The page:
Presidential Tracker: The Orphaned States of America

by Jared Gay // Published May 16, 2012

Three weeks ago, voters in South Carolina looked on as President Obama passed them by once again. Since coming into office in 2008, the president has held 18 events in North Carolina, yet has not once held any sort of event in South Carolina. Geographically, religiously, and historically, the Carolinas are quite similar. The big difference: In 2008, President Obama won North Carolina with 49.9%, but lost South Carolina with 44.9%.That modest difference means everything given the way states currently cast their electoral votes.

Under the current system, presidential candidates must target all their attention towards swing states, meaning those politically divided states that could tip the majority of the Electoral College towards one candidate. Candidates have no incentive to focus any resources on states that will predictably vote Democratic or Republican in nationally competitive elections. Even with the similarities between states like North and South Carolina, a small percentage of difference can be the gap that labels a state either an election favorite or an election orphan.

As we track the movement of the president, his trend to focus on swing states stands out. According to The New York Times, 34 states will decidedly vote Republican or Democrat this election. Most analysts reduce the number of states that can truly tip a close election to seven or eight.

Both major party candidates will funnel resources away from predictable orphan states like South Carolina into battleground states like North Carolina. The Boston Globe  reports the Democratic National Committee (DNC) has given $25 million to state parties for voter outreach in about a dozen swing states, and that a Super PAC tied to Mitt Romney has bought $4 million in ad time to be spent in those same states.

The Globe reports the DNC has already invested $976,000 in North Carolina, exceeded only by donations to parties in the usual trio of big swing states: Ohio, Florida and Pennsylvania.

That kind of focus is also demonstrated by our Presidential Tracker, which reports on every event and state visit by President Obama since assuming the presidency. Just as in 2004, when George Bush ran for re-election without a primary opponent, the White House will again keep a close eye on swing states when prioritizing where to travel.

President Obama’s Five Most Visited States:



# of Total Events

Margin of Victory (%)

% of National Donations in 2008


New York


25.5% (D)





23.6 (D)





2.6 (D)





6.3 (D)









In a practical effort to lead the United States, candidates are left with no other option than to bypass millions of American voices in order to hear the few that will actually influence their victory. Utah, for example, has not come within 6% of voting Democrat since 1912 – and is among the least likely swing states for at least another generation. .

That means presidential candidates have consistently lacked incentive to seek the voice of Utah citizens, Republican, Democratic or independent. Unsurprisingly, Utah is among the five states with the biggest drop in youth turnout over since the voting age was lowered 40 years ago.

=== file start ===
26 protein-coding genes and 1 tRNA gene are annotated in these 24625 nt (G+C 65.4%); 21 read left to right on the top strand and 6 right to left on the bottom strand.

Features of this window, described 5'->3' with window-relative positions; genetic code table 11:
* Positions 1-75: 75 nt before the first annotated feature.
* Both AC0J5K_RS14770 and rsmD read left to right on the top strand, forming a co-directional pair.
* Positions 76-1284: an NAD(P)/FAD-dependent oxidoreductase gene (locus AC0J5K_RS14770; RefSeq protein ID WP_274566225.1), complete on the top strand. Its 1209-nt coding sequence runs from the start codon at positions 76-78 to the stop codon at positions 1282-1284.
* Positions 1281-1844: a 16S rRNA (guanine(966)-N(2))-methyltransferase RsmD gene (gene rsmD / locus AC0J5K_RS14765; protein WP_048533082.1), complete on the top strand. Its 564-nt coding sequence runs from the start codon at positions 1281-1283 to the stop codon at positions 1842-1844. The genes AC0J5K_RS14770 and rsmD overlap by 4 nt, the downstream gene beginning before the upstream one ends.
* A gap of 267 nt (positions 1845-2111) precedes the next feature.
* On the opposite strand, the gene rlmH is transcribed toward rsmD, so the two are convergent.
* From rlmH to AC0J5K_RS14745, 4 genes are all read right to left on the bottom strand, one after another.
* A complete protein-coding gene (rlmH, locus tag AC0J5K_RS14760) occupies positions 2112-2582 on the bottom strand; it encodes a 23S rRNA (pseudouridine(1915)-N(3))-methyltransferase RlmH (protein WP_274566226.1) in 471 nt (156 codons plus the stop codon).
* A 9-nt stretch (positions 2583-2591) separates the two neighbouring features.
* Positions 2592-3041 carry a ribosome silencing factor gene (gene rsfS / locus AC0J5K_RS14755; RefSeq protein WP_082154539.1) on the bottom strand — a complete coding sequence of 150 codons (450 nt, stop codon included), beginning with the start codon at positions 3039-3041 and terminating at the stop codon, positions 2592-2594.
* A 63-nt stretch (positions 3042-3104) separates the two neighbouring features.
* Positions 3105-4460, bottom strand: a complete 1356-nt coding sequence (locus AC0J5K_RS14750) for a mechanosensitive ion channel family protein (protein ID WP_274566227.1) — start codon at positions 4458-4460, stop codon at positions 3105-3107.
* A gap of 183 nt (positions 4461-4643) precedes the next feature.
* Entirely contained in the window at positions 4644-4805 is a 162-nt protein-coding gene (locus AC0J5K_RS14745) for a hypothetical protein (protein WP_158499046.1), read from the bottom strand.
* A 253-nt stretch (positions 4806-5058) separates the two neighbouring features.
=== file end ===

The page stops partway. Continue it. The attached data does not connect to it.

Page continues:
This year, all 2.8 million Utah residents will again stand by watching with the majority of the United States as candidates from both parties pour millions of dollars into a handful of states as they bounce back and forth speaking and advertising to the few voters with any decision power.

With the polarization of parties and shrinking number of battleground states, the electoral system is muting an increasing number of American voices. The current system stifles the majority of Americans by locking them into geographic regions where they are barred from casting a vote that carries any weight. While 72% of Americans favor a national popular vote in presidential elections, the Electoral College continues to speak on their behalf.

More than 98% of campaign events and campaign spending took place in only 15 states in the final months of the 2008 election. These states make up 37% of the nation’s eligible voter population, and their voter turnout was only 67%. In other words, 25% of the country’s population received 98% of attention from candidates in 2008. From within the 25% of Americans that voted in these swing states, the real campaign targets were a small pool of swing voters who can decide a state like North Carolina, but not one like South Carolina.

A national popular vote, in contrast, would shift the focus of presidential candidates from fighting ruthlessly over the margins of an already marginalized country and on to listening to the rest of U.S. voters. It won’t happen in this election, but if the national popular vote determines the president in 2016, maybe 98% of funds and campaigning will be used across 98% of the country.

Follow our Presidential Tracker as we update you on President Obama’s location on the campaign trail. We will also be keeping you posted on former Governor Romney’s campaign whereabouts as things heat up before elections. Keep your eyes open for the Romney Tracker.

Tracker Highlights from White House travels 2012:

*38% of events held by Obama in 2012 (30 of 80) have been held in swing states. We predict this number will surpass the current 38% as the campaign season continues forward.

* President Obama has held five public events in Ohio, a swing state, since January and hasn’t yet gone to Ohio’s neighboring states of Indiana, Kentucky or West Virginia since May of 2011.

*115 electoral votes are currently tossups between 9 swing states.

* Obama has held 23 of 45 campaign fundraising events in California, New York and Florida so far in 2012.